Mile 1.5 – After clinging to the sides of steep slopes for half a mile, the Glenwood Horse Trail intersects with the Appalachian Trail. The intersection is marked by signs prohibiting bicycles on the A.T. and by decaying fencing to keep horses off the A.T., but there is no intersection trail sign. Look for the white A.T. blazes, and turn left, heading uphill. (To the right, the A.T. heads downhill 1 mile to the Jennings Creek Road, about a 15 minute walk west of your vehicle. The Glenwood Horse Trail continues straight ahead, heading towards the town of Arcadia.)
Mile 1.8 – After climbing somewhat steeply, the Appalachian Trail intersects with the Buchanan Trail. Stay left on the white blazed A.T.
Mile 3.3 – Shortly after passing a small campsite on your right, the trail encounters some rocks with a nice view to the southwest.
Mile 3.5 – A side trail drops down to the A.T. Cove Mountain Shelter. The shelter has a new privy, a new picnic table and a new roof, but the shelter itself was taken apart from its original location at Marble Springs in the James River Face Wilderness, and reconstructed here back in the early 1980’s. This is a nice place to stop for a snack, but this shelter has no water source nearby.
Mile 4.6 – Nice views down into the Cove Creek valley, courtesy a July, 2008 forest fire in this area. You will note that the forest is coming back, as the area is now covered in Virginia Pine that will obscure this view in the next few years.
Mile 4.8 – The A.T. intersects with the Little Cove Mountain Trail at the high point of the hike, 2575 feet. Turn left here onto a blue blazed trail, and begin descending to your vehicle. (The A.T. continues here southbound for two miles to Virginia Route 43, near Bearwallow Gap and the Blue Ridge Parkway, a few miles south of the Parkway’s Peaks of Otter resort.)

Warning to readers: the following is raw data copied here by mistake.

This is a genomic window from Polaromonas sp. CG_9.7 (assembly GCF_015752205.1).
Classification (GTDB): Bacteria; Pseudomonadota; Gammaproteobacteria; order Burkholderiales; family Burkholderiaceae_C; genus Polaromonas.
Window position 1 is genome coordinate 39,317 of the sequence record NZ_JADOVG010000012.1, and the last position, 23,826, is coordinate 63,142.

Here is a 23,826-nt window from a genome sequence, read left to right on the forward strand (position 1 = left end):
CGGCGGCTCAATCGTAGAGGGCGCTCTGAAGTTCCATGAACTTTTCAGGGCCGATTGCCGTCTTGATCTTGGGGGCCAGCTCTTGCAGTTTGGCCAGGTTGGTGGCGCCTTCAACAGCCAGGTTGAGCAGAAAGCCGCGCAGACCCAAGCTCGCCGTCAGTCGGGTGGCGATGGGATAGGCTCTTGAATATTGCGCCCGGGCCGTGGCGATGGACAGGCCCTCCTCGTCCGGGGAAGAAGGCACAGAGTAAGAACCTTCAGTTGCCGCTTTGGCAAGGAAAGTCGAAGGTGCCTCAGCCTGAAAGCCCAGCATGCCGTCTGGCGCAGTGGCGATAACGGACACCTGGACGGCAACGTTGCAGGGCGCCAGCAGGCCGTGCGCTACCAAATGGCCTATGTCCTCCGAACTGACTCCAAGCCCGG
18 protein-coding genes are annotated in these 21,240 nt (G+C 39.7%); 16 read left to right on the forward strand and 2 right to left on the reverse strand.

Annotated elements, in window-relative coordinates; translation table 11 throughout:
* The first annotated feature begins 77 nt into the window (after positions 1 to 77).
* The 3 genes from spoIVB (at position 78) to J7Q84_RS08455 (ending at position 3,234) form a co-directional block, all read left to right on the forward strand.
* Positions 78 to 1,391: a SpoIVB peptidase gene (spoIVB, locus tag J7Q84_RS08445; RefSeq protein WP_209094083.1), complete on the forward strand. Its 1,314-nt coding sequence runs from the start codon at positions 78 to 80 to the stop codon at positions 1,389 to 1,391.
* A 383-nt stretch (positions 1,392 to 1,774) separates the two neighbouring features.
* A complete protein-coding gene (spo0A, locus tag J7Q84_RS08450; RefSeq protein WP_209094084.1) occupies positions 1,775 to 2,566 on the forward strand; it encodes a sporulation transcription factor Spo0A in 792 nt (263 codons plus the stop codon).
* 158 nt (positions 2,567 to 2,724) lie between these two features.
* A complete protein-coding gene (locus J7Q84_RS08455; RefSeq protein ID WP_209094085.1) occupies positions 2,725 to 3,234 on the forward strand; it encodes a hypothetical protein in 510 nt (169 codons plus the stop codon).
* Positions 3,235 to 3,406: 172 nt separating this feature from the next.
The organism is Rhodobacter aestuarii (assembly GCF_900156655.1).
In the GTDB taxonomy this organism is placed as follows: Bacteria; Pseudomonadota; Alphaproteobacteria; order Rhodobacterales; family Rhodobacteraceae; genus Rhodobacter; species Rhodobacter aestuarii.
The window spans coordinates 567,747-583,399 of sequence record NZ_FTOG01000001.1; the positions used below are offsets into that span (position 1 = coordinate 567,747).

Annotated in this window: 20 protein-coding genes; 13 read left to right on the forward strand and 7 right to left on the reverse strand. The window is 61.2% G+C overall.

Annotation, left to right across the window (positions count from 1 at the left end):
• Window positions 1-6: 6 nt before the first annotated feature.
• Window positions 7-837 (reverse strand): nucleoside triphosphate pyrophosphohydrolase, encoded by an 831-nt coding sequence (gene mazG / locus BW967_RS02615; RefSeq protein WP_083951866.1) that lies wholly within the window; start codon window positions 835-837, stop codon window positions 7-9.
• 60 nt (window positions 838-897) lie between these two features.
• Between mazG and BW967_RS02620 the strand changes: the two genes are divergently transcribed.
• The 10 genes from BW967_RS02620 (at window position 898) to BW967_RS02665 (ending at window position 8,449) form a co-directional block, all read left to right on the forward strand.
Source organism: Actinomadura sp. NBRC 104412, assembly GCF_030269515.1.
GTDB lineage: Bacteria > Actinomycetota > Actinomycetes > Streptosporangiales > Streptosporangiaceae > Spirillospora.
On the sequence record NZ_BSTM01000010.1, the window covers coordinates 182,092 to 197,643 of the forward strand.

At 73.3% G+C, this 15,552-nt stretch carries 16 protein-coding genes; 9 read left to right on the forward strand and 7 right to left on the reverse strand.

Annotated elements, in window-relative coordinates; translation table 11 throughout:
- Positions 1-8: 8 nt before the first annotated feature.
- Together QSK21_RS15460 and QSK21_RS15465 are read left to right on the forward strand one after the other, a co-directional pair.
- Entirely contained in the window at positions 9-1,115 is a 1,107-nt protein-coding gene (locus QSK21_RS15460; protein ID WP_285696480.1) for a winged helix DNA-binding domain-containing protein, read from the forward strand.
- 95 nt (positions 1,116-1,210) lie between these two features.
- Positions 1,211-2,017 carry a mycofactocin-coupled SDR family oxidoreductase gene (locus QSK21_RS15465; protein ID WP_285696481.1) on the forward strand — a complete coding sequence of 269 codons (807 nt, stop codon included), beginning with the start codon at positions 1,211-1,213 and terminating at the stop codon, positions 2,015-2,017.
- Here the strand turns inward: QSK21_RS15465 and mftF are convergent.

Mile 5.7 – Trail crosses gravel road that is part of the Glenwood Horse Trail. Be sure to check out the old, beat up Forest Service informational sign justifying nearby clear cuts to the forest. The gated road on the far left connects to early parts of this loop. You will continue on the Little Cove Mountain Trail, found to the right as you descend to the road. Look for the blue blazes.
Mile 6.4 – A woods road crosses the trail. Continue straight.
Mile 7.0 – The trail merges onto an old woods road as the trail descends into a lush valley formed by Little Cove Creek.
Mile 7.2 – The trail crosses Little Cove Creek, and shortly afterwards crosses Cove Creek before passing a campsite and merging with the trail taken at the beginning of this hike.
Mile 7.5 – Return back to Jennings Creek Road and your vehicle.
Calculate roughly how many calories you could burn on the Cove Mountain hike:
Reviews For The Cove Mountain Hike (5 Most Recent)
Solid hike. Using the provided directions, you will not get lost, The unmarked trails are easy to follow and in good condition (except for countless spiderwebs).
Other than the 3 to 4 campsites along Little Cove Creek just past the footbridge, the only other spot for camping is at the AT Shelter. There is also one small campsite across the trail from the AT shelter.
I noted somewhere from 3 to 5 nice view points,all from the AT shelter to the blue trail. Difficulty rating is accurate.
Date of Hike: Sunday, April 22, 2018